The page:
Sure, we’ve heard and read all the comments that we need to drink plenty while we exercise outdoors. However, how much is “plenty”? Well, I decided to do my own little experiment to see just how much fluids I was expending during my rides.
What I did (and I highly recommend you do this, too) is get on the scale first thing (sans clothes and after using the toilet). Then when I was done riding and came home, I did the same thing. I disrobed, emptied myself, and got on the scale. I took mental notes of all the fluids and snacks/foods I had consumed during the interim. Wow, was I ever surprised at the final numbers. So, here goes.
Exhibit A: Nasty Hill Ride, Memorial Day. 25 miles.
When we were done, it was very humid, and temp was in the low 80’s.
Here’s what I consumed in b/t rising and then weighing myself after the ride:
(a) Morning smoothie – 24oz
(c) 2 – 24oz hydration drinks during ride
(d) few bites of snack bar
(e) 10 oz recovery drink when done
(f) ~8oz (or more) of water on way home
(g) 2 blueberry pancakes with maple syrup, etc.
(h) Another ~8oz water
Approximate Total of Fluids 98oz + ~1lb of food = 7+lbs over all
Now, what was the difference in my weight after riding (and consuming all this)? The verdict: only a 1/2 pound more than I was in the morning. That means, I sweat, exhaled, & otherwise released 6.5lbs of fluids. SIX AND A HALF POUNDS!
Exhibit B – Another Hilly ride – Mid June. 43 miles. By ride’s end – sunny, hot, muggy, mid-80’s.
Rough estimations put my fluid and food intake at over 8lbs.
What was the difference in my weight after riding? I was the same weight as I was that morning when I woke up. So, I let go of 8lbs of fluids during (and after) the ride! EIGHT POUNDS!
What’s the point here? Obviously, it is that I need to drink more than I ever thought. Clearly, the “old standby” rule of drinking a 16oz bottle for every hour of exertion is WAY OFF. Even my own rule of consuming 20-24oz per hour has not been enough. In fact, I’ve done some more research and learned that: (a) we have the ability to sweat 1 liter…and up to 2 liters of fluids under really stressful conditions in one hour; and (b) we’re only able to absorb about a liter of fluids per hour. That means, you’re able to put yourself into a nasty deficit–if you’re not paying attention–very quickly. The rides about which I wrote above were hot, but not nearly as hot as what we get here in the height of mid-summer in Georgia. In addition, the temperatures this year have been well above normal. If you’ve read my post elsewhere, you know that I did a 70 mile ride this past Saturday. When we were done, the heat index was 107 degrees. Blazing hot is an understatement!!::bleah:: We were covered in a thick layer of sweat at all times. At the convenience stores where we stopped along the way for refueling, we tried to wipe away some of that sweat only to find that our bodies instantly released another layer of perspiration. Within seconds, the perspiration was as thick as it was before we wiped.
What does this mean for you? I’d venture to guess that your body isn’t all that different from mine and that you’re losing far more fluids than you ever thought, too. Again, I challenge you to do what I did – take readings from your scale before and after your rides. If it’s humid, drink even more than you normally do. Your body really kicks up the sweat output in an effort to cool you. However in the humidity, the sweat does nothing but drip off you b/c it will not and can not evaporate. (Of course as you already know, evaporation is your cooling mechanism.)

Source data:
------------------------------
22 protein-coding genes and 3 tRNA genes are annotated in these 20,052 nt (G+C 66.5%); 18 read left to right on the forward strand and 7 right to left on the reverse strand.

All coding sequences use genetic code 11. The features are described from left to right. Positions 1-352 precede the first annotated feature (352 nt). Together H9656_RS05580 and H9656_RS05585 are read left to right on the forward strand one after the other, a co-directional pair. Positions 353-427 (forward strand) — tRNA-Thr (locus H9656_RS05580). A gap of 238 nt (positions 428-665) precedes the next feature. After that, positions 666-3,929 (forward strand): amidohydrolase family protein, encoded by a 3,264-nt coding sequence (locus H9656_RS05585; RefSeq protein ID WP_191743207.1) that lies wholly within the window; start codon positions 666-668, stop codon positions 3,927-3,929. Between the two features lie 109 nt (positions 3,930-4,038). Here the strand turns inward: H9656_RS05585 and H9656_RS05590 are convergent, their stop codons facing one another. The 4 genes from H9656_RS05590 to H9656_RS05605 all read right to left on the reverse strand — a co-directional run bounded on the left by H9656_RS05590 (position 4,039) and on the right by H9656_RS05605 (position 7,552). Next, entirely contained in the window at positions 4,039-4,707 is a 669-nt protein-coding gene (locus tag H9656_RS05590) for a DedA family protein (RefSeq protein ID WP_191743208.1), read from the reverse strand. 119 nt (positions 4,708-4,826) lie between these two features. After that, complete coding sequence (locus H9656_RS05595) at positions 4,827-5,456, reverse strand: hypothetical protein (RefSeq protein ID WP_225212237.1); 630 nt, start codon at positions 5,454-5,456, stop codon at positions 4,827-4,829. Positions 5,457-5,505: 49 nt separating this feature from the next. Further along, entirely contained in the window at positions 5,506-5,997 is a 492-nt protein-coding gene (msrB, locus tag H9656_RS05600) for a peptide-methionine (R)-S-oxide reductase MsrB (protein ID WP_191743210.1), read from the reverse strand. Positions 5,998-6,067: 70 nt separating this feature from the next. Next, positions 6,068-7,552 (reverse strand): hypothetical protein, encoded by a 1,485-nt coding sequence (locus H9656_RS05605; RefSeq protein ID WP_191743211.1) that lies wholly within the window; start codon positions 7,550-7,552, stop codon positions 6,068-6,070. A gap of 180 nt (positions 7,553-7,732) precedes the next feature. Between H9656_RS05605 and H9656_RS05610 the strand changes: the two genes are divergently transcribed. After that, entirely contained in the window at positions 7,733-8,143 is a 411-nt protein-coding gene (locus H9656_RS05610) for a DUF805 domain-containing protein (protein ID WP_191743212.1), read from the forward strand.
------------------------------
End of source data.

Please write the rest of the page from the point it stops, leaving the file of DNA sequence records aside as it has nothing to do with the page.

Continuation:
There’s a few of us (me included) who sometimes get headaches after riding. What I realize now is that these headaches were coming from the dehydration of riding (and not from riding position as I had previously thought).
Furthermore, I’ve noticed in the past that I would switch on a “lumberjack” appetite after long or hard rides. Well, no wonder!! You see, the body turns on the hunger signals many times when it is really thirsty. You might think this is odd. However, we still have ancient programming in our genes. (In ancient times, there was no running water. Humans didn’t open a faucet in order to drink. In most cases, humans got most of your hydration from what was eaten. That programming still runs the show: the body sends the signal to eat – hoping to get what it needs in terms of hydration. Btw, keep this in mind when you’re trying to lose weight, too.)
Since then (and particularly after this past Saturday’s ride), I drink as much as I can w/o putting myself into discomfort from an over-full stomach. What has happened? My appetite has been greatly reduced. Sure, I eat a tad more than I do on non-riding days, but my appetite is nowhere near the eating-it-if-it-isn’t-nailed-down type I’ve experienced in the past.
Finally, I have one more thing to add. I have one of those scales that’s supposed to tell you what your body fat percentage is. I’ve realized over the years that this is not the case. What I have noticed is it does tell me differences in the fluids in the body. Noting the percentages before and after rides, I’ve come to realize that it sometimes takes me an extra day to fully replenish my fluids. I’ve come to appreciate just how important it is to consume plenty of water before rides…and not just in the couple of hours prior to the ride but in the day prior to my ride – particularly if it is going to be a long or really strenuous time in the saddle. Granted on this one point, I’m still a work in progress. However with regards to drinking after my rides, I’ve greatly improved. As a result, the after-ride-headaches are quickly becoming a thing of the past.
Bottom line:DRINK. MORE. FLUIDS. Not just during your rides…BUT BEFORE YOUR RIDES, TOO.
…and if you get around to doing your own hydration experiments, post your findings, too!